Greek 1001 Elementary Greek

Report
Ancient Greek for Everyone:
A New Digital Resource for
Beginning Greek
as taught at
Louisiana State University
Spring 2013
Albert Watanabe
Unit 15: Middle Voice (secondary tenses)
Elementary Greek
This class (someday, Month ##, 2013)
AGE Unit 15: The Middle Voice (Secondary
Tenses)
•
•
•
•
Unit 9 introduced the middle voice.
Unit 11 introduced the imperfect tense (a secondary tense).
Unit 13 added another secondary tense, the aorist.
This unit presents the indicative and infinitive endings of the
middle voice for secondary tenses.
Elementary Greek
Building a Greek verb
• The Master List of Endings
– Posted in Moodle is a “Master List of Greek Verb Endings”
where you can see the overall scheme of verb endings.
Here you can see the three sets each of primary endings and
secondary endings.
– On the second sheet (= back side) are the other moods, of
which you have already learned the infinitive.
Elementary Greek
• A Greek verb by itself usually communicates FIVE
pieces of information:
–
–
–
–
–
Person: 1st, 2nd, 3rd
Number: singular, plural
Tense: present, future, imperfect, aorist
Mood: indicative, infinitive
Voice: active, middle
Elementary Greek
Conjugating a Greek verb
• Recall that Greek has two conjugations:
– -μι verbs
– -ω verbs
• In the active voice, these conjugations use somewhat
different endings to designate person and number (and the
infinitive mood).
• In the middle voice, both conjugations use exactly the
same endings to designate person and number (and the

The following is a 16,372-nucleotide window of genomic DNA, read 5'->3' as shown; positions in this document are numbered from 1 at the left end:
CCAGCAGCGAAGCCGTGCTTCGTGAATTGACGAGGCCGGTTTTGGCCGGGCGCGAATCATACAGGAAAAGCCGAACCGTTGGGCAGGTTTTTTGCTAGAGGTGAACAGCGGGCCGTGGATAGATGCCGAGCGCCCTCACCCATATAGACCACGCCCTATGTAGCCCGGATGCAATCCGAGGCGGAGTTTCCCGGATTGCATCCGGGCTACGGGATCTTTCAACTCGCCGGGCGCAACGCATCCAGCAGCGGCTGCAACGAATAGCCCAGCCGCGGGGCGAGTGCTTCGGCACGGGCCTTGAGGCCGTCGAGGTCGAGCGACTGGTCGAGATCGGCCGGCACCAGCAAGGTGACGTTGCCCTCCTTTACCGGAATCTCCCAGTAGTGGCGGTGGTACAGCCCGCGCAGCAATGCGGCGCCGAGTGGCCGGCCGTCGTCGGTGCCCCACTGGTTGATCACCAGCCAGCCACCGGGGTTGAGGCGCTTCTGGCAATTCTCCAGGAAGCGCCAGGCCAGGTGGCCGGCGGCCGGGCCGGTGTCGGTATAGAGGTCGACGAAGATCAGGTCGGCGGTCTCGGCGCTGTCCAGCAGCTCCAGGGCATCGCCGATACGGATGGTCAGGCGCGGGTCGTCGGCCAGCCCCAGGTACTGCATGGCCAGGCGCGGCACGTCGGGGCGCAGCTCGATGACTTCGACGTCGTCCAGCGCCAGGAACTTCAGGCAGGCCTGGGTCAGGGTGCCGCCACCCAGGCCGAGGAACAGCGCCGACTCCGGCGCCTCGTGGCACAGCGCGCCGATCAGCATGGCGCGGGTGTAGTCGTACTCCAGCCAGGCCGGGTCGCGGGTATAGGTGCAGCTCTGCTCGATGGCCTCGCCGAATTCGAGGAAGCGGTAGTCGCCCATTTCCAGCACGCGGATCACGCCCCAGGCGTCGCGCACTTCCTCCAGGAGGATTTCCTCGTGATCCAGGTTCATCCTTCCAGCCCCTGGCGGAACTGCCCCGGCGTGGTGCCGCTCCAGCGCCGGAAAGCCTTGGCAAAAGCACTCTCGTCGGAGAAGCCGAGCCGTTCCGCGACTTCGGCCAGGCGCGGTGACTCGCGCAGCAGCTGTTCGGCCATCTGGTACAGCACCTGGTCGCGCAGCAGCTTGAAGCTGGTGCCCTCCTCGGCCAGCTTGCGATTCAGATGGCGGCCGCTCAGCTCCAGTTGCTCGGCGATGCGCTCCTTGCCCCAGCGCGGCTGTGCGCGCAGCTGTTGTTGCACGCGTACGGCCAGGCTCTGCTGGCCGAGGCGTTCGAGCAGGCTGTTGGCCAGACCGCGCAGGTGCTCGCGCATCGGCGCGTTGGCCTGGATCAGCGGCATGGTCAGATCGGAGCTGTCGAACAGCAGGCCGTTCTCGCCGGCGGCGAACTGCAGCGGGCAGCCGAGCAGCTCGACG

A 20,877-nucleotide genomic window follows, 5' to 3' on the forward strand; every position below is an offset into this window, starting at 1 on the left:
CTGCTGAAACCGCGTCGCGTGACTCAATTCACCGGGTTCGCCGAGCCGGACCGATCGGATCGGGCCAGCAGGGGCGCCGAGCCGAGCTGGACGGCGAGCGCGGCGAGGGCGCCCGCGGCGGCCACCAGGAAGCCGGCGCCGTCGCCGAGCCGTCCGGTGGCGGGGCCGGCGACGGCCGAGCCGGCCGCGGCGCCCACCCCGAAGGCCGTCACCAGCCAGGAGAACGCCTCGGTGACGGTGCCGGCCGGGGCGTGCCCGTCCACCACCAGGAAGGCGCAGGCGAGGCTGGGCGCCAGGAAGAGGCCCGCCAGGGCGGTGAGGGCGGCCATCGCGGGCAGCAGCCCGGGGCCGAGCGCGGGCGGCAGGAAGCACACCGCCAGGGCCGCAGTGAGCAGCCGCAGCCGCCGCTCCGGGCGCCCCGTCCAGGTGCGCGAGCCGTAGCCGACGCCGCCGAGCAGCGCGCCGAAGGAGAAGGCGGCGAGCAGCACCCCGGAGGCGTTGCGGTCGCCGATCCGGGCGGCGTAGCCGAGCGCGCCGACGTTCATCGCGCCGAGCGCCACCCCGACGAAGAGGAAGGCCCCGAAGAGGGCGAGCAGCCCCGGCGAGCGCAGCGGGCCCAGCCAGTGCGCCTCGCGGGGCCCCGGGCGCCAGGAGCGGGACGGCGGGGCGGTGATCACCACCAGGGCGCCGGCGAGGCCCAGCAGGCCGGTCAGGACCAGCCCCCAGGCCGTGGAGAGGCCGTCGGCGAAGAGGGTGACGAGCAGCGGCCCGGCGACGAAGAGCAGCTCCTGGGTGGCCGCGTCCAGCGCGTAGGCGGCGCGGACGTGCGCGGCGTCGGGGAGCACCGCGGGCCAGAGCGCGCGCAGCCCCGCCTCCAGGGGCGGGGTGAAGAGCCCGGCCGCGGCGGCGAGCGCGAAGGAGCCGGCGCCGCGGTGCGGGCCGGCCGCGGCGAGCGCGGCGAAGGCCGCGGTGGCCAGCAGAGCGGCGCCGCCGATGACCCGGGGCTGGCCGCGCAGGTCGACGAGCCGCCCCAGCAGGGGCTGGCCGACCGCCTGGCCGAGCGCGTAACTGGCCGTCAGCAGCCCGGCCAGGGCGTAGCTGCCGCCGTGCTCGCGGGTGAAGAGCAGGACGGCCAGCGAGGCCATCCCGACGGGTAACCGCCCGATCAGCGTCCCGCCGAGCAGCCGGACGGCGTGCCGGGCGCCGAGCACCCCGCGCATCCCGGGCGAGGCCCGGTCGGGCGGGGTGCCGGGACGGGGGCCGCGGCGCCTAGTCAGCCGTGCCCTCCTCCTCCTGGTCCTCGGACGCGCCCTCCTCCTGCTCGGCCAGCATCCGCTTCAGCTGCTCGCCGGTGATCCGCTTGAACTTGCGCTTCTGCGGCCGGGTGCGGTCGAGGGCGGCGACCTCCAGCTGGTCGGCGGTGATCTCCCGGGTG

infinitive mood).
Elementary Greek
Building a Greek verb
• The endings of the Middle Voice are as follows:
• -μην = I (1st sg)
-μεθα = we (1st pl)
• -σο = you (2nd sg)
-σθε = y’all (2nd pl)
• -το = (s)he, it (3rd sg)
-ντο = they (3rd pl)
–σθαι signals that a verb is in the infinitive.
Notice that the infinitive ending is the same
for both primary and secondary tenses.
Elementary Greek
Building a Greek verb
• Remember that -ω verbs have a thematic vowel, so the
endings of the Middle Voice appear as follows:
• -ομην = I (1st sg)
• *-εσο  -ου (2nd sg)
• -ετο = (s)he, it (3rd sg)
-ομεθα = we (1st pl)
-εσθε = y’all (2nd pl)
-οντο = they (3rd pl)
–εσθαι signals that a verb is in the infinitive.
Notice that the infinitive ending is the same
for both primary and secondary tenses.
*The second person singular regularly appears in contracted form.
Elementary Greek
Building a Greek verb
• Remember that -ω verbs have a thematic vowel, so the
endings of the Middle Voice appear as follows:
• -ομην = I (1st sg)
-ομεθα = we (1st pl)
• *-εσο -ου (2nd sg)
-εσθε = y’all (2nd pl)
• -ετο = (s)he, it (3rd sg)
-οντο = they (3rd pl)
–εσθαι signals that a verb is in the infinitive.
*The second person singular regularly appears in contracted form.
Elementary Greek
Building a Greek verb
• Remember that, to begin building a Greek verb,
start with the “stem.”
• The stem tells what action the verb describes:
δεικ = “show”
λυ = “loosen, destroy”
λαβ = “take”
Elementary Greek
Building a Greek verb